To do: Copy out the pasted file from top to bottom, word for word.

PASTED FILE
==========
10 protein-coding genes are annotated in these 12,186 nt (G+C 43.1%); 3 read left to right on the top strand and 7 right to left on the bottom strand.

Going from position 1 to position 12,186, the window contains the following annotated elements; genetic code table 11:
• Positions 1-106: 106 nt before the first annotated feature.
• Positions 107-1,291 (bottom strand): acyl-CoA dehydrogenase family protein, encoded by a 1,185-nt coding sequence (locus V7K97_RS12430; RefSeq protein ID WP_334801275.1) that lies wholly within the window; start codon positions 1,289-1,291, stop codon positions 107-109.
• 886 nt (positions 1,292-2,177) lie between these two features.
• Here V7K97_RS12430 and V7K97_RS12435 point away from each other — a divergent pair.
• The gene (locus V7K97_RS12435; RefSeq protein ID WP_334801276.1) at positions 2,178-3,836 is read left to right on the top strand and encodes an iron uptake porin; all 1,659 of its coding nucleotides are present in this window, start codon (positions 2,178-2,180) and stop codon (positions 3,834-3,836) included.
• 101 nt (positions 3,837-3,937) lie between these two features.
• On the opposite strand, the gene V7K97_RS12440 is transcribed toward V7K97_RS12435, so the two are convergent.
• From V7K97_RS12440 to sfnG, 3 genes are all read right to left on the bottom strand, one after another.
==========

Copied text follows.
10 protein-coding genes are annotated in these 12,186 nt (G+C 43.1%); 3 read left to right on the top strand and 7 right to left on the bottom strand.

Going from position 1 to position 12,186, the window contains the following annotated elements; genetic code table 11:
• Positions 1-106: 106 nt before the first annotated feature.
• Positions 107-1,291 (bottom strand): acyl-CoA dehydrogenase family protein, encoded by a 1,185-nt coding sequence (locus V7K97_RS12430; RefSeq protein ID WP_334801275.1) that lies wholly within the window; start codon positions 1,289-1,291, stop codon positions 107-109.
• 886 nt (positions 1,292-2,177) lie between these two features.
• Here V7K97_RS12430 and V7K97_RS12435 point away from each other — a divergent pair.
• The gene (locus V7K97_RS12435; RefSeq protein ID WP_334801276.1) at positions 2,178-3,836 is read left to right on the top strand and encodes an iron uptake porin; all 1,659 of its coding nucleotides are present in this window, start codon (positions 2,178-2,180) and stop codon (positions 3,834-3,836) included.
• 101 nt (positions 3,837-3,937) lie between these two features.
• On the opposite strand, the gene V7K97_RS12440 is transcribed toward V7K97_RS12435, so the two are convergent.
• From V7K97_RS12440 to sfnG, 3 genes are all read right to left on the bottom strand, one after another.